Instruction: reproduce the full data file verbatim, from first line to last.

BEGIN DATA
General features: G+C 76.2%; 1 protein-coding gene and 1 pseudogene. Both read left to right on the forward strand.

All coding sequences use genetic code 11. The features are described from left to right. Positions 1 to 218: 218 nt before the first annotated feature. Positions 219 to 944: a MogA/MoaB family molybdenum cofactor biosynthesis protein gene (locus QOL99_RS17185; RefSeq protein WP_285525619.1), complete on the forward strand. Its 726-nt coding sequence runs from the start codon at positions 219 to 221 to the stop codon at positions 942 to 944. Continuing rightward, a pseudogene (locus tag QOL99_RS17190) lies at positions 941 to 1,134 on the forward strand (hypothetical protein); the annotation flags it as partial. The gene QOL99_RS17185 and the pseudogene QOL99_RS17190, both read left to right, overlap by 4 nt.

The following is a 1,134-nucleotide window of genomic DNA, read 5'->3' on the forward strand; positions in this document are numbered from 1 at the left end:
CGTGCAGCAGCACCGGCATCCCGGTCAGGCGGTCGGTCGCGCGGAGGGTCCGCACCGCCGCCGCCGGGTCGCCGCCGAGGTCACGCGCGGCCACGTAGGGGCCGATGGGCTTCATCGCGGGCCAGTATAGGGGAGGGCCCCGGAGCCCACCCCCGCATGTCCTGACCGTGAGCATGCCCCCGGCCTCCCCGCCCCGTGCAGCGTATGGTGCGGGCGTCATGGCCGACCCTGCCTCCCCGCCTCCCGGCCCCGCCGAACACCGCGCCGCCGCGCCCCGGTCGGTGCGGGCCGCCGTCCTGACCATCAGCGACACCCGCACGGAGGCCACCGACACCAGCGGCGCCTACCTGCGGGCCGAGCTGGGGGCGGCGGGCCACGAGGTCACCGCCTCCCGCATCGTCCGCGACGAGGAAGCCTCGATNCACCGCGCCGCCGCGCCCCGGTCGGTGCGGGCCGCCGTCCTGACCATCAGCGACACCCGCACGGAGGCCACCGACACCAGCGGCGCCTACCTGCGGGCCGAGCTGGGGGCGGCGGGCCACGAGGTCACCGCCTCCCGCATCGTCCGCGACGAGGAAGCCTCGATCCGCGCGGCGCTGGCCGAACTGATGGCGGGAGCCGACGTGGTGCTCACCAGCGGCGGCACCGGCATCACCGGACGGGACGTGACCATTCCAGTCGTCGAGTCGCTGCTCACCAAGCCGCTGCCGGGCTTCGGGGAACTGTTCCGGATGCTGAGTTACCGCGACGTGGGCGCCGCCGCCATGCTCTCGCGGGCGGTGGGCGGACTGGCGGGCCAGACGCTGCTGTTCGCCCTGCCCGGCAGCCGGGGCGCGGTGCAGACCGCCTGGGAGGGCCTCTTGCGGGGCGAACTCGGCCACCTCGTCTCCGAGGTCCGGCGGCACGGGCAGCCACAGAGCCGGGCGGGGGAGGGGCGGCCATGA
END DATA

General features: G+C 76.2%; 1 protein-coding gene and 1 pseudogene. Both read left to right on the forward strand.

All coding sequences use genetic code 11. The features are described from left to right. Positions 1 to 218: 218 nt before the first annotated feature. Positions 219 to 944: a MogA/MoaB family molybdenum cofactor biosynthesis protein gene (locus QOL99_RS17185; RefSeq protein WP_285525619.1), complete on the forward strand. Its 726-nt coding sequence runs from the start codon at positions 219 to 221 to the stop codon at positions 942 to 944. Continuing rightward, a pseudogene (locus tag QOL99_RS17190) lies at positions 941 to 1,134 on the forward strand (hypothetical protein); the annotation flags it as partial. The gene QOL99_RS17185 and the pseudogene QOL99_RS17190, both read left to right, overlap by 4 nt.

The following is a 1,134-nucleotide window of genomic DNA, read 5'->3' on the forward strand; positions in this document are numbered from 1 at the left end:
CGTGCAGCAGCACCGGCATCCCGGTCAGGCGGTCGGTCGCGCGGAGGGTCCGCACCGCCGCCGCCGGGTCGCCGCCGAGGTCACGCGCGGCCACGTAGGGGCCGATGGGCTTCATCGCGGGCCAGTATAGGGGAGGGCCCCGGAGCCCACCCCCGCATGTCCTGACCGTGAGCATGCCCCCGGCCTCCCCGCCCCGTGCAGCGTATGGTGCGGGCGTCATGGCCGACCCTGCCTCCCCGCCTCCCGGCCCCGCCGAACACCGCGCCGCCGCGCCCCGGTCGGTGCGGGCCGCCGTCCTGACCATCAGCGACACCCGCACGGAGGCCACCGACACCAGCGGCGCCTACCTGCGGGCCGAGCTGGGGGCGGCGGGCCACGAGGTCACCGCCTCCCGCATCGTCCGCGACGAGGAAGCCTCGATNCACCGCGCCGCCGCGCCCCGGTCGGTGCGGGCCGCCGTCCTGACCATCAGCGACACCCGCACGGAGGCCACCGACACCAGCGGCGCCTACCTGCGGGCCGAGCTGGGGGCGGCGGGCCACGAGGTCACCGCCTCCCGCATCGTCCGCGACGAGGAAGCCTCGATCCGCGCGGCGCTGGCCGAACTGATGGCGGGAGCCGACGTGGTGCTCACCAGCGGCGGCACCGGCATCACCGGACGGGACGTGACCATTCCAGTCGTCGAGTCGCTGCTCACCAAGCCGCTGCCGGGCTTCGGGGAACTGTTCCGGATGCTGAGTTACCGCGACGTGGGCGCCGCCGCCATGCTCTCGCGGGCGGTGGGCGGACTGGCGGGCCAGACGCTGCTGTTCGCCCTGCCCGGCAGCCGGGGCGCGGTGCAGACCGCCTGGGAGGGCCTCTTGCGGGGCGAACTCGGCCACCTCGTCTCCGAGGTCCGGCGGCACGGGCAGCCACAGAGCCGGGCGGGGGAGGGGCGGCCATGA